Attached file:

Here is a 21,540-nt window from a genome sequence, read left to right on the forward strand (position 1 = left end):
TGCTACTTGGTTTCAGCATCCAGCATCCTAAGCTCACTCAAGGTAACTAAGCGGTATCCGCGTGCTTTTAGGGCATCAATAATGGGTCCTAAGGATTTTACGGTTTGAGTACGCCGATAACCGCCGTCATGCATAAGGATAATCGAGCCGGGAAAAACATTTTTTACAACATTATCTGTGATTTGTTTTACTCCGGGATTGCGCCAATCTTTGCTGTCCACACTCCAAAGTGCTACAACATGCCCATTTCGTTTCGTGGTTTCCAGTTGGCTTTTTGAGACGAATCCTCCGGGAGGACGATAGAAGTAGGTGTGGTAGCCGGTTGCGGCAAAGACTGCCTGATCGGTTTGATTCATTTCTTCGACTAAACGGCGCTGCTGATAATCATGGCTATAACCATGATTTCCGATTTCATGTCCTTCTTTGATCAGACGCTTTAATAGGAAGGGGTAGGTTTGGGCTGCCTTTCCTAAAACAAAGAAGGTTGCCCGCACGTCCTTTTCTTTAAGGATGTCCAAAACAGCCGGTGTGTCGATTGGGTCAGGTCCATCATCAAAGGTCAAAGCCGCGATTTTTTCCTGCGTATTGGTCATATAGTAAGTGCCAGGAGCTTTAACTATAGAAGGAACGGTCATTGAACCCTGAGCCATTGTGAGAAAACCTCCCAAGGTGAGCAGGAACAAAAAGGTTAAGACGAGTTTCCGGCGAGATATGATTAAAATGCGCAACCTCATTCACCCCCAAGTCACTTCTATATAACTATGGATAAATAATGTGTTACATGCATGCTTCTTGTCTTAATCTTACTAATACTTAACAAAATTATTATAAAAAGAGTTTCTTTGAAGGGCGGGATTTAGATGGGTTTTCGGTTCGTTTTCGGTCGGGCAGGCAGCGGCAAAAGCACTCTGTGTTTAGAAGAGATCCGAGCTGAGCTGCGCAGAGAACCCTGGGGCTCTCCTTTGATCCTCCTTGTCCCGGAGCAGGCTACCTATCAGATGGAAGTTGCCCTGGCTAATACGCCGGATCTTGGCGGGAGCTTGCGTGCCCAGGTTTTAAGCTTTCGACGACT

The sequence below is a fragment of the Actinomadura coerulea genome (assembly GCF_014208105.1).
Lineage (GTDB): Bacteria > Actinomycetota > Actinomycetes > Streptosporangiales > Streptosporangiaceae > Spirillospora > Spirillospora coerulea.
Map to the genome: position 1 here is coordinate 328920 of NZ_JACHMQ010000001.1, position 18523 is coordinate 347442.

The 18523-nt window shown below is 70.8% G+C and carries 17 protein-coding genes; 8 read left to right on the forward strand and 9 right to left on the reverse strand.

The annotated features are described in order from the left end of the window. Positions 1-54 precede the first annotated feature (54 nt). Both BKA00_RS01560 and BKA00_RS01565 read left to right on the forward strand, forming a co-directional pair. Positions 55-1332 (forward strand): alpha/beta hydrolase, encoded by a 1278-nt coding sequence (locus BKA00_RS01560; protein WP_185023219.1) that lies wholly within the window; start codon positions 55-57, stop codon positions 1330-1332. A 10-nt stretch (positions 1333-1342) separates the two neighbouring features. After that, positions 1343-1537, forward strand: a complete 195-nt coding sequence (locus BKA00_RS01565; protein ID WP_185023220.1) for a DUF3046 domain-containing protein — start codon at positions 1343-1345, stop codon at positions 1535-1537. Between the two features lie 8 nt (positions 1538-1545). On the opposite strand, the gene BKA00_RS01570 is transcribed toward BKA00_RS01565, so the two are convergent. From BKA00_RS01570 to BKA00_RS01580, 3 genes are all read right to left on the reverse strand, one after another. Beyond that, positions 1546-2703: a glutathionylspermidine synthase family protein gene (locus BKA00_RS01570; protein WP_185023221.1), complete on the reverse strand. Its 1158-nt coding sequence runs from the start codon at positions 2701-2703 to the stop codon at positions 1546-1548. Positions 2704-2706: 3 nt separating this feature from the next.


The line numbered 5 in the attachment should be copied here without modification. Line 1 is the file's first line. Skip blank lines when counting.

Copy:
Map to the genome: position 1 here is coordinate 328920 of NZ_JACHMQ010000001.1, position 18523 is coordinate 347442.